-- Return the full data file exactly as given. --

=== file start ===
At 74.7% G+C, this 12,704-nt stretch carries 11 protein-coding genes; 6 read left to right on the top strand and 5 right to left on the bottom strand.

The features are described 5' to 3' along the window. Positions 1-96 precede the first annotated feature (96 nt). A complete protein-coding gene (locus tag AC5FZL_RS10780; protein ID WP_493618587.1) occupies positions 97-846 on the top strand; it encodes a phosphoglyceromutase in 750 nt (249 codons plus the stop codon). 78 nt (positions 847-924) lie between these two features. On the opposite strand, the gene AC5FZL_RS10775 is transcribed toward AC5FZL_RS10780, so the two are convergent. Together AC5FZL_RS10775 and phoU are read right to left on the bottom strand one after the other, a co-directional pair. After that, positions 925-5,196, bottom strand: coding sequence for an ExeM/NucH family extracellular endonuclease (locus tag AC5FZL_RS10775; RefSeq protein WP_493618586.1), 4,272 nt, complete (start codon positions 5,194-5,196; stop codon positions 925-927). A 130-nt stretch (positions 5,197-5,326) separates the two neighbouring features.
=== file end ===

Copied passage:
At 74.7% G+C, this 12,704-nt stretch carries 11 protein-coding genes; 6 read left to right on the top strand and 5 right to left on the bottom strand.

The features are described 5' to 3' along the window. Positions 1-96 precede the first annotated feature (96 nt). A complete protein-coding gene (locus tag AC5FZL_RS10780; protein ID WP_493618587.1) occupies positions 97-846 on the top strand; it encodes a phosphoglyceromutase in 750 nt (249 codons plus the stop codon). 78 nt (positions 847-924) lie between these two features. On the opposite strand, the gene AC5FZL_RS10775 is transcribed toward AC5FZL_RS10780, so the two are convergent. Together AC5FZL_RS10775 and phoU are read right to left on the bottom strand one after the other, a co-directional pair. After that, positions 925-5,196, bottom strand: coding sequence for an ExeM/NucH family extracellular endonuclease (locus tag AC5FZL_RS10775; RefSeq protein WP_493618586.1), 4,272 nt, complete (start codon positions 5,194-5,196; stop codon positions 925-927). A 130-nt stretch (positions 5,197-5,326) separates the two neighbouring features.